Measure the Immeasurable
It was a problematic calculation, to be sure. Some might say impossible. But the real headache lay in finding an appropriate unit of measurement. Amperes, Kelvins, parsecs — inadequate alone, but each needed for the answer.
To the books, then. He dredged up old science and new, eventually delving into sources that some might call pseudoscientific.
What of it? The point was to build the device, and he did.
He called up the one who’d first posed him the question, invited her to his lab, and knelt on one knee.
“I love you this much,” he said, and pushed the button.
A nice, sweet little story for you guys today. A cardiometer, as its name implies is a device used to measure heart activity. There are several devices that fall into this general category, and mostly they use electrical impulses to make their readings. Heart-measuring devices include electrocardiographs (ECGs), cardiac monitors, and Holter monitors, to name a few.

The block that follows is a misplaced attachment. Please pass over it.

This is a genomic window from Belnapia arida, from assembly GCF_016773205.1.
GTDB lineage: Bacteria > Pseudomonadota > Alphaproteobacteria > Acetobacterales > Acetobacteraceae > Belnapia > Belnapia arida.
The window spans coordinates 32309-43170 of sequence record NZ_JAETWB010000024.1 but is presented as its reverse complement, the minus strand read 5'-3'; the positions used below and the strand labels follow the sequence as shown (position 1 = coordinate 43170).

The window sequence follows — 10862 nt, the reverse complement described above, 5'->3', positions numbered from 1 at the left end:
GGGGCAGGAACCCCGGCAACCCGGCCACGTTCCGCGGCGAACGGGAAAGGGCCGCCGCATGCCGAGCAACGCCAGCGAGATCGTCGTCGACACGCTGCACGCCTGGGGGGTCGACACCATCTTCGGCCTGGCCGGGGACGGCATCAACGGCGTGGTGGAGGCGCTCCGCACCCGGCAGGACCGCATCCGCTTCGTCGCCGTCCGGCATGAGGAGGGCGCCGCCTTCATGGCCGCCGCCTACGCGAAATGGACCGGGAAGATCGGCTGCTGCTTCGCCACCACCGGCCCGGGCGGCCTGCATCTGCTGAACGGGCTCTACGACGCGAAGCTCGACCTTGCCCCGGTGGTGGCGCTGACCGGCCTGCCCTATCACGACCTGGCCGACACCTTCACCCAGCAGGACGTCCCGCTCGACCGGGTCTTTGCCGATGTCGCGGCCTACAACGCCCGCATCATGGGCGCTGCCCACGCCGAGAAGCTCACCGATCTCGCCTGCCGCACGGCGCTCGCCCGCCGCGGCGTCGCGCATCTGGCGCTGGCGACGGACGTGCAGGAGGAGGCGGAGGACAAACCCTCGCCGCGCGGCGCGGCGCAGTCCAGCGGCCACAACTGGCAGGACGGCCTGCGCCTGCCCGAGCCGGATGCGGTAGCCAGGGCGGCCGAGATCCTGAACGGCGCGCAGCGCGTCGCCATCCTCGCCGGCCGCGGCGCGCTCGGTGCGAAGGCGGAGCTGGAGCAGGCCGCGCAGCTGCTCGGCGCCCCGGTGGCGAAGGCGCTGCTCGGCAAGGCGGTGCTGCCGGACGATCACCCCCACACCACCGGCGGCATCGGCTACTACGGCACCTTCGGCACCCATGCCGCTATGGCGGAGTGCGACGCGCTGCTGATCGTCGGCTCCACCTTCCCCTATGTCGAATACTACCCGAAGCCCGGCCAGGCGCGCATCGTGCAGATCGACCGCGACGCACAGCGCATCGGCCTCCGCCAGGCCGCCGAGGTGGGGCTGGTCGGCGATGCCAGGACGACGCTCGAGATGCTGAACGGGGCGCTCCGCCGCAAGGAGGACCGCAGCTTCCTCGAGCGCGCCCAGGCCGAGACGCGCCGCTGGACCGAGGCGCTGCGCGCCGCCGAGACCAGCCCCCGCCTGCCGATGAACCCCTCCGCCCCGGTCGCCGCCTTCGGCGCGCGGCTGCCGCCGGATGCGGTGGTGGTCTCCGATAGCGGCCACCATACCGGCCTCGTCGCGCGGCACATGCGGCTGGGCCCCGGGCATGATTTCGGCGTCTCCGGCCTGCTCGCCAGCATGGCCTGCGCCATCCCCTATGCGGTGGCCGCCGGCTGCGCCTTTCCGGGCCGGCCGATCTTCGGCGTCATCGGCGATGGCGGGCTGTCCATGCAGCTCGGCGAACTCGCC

Of course, on a more general level, this story’s about the formidable task of measuring things. Measuring gives us a way to make sense of the world. We measure oceans, and they lose their limitlessness. We measure mountains and depths and the distance between stars. We calculate the speed in which we’re all hurling through space, and estimate the age of our happy green rock.
But how do you measure something like love? I have no idea, but that hasn’t stopped me or anyone else throughout human history from asking that impossible question: “How much do you love me?”
Happy Monday, friends, and while you may never know the measure in which you’re loved, may that love always feel endless.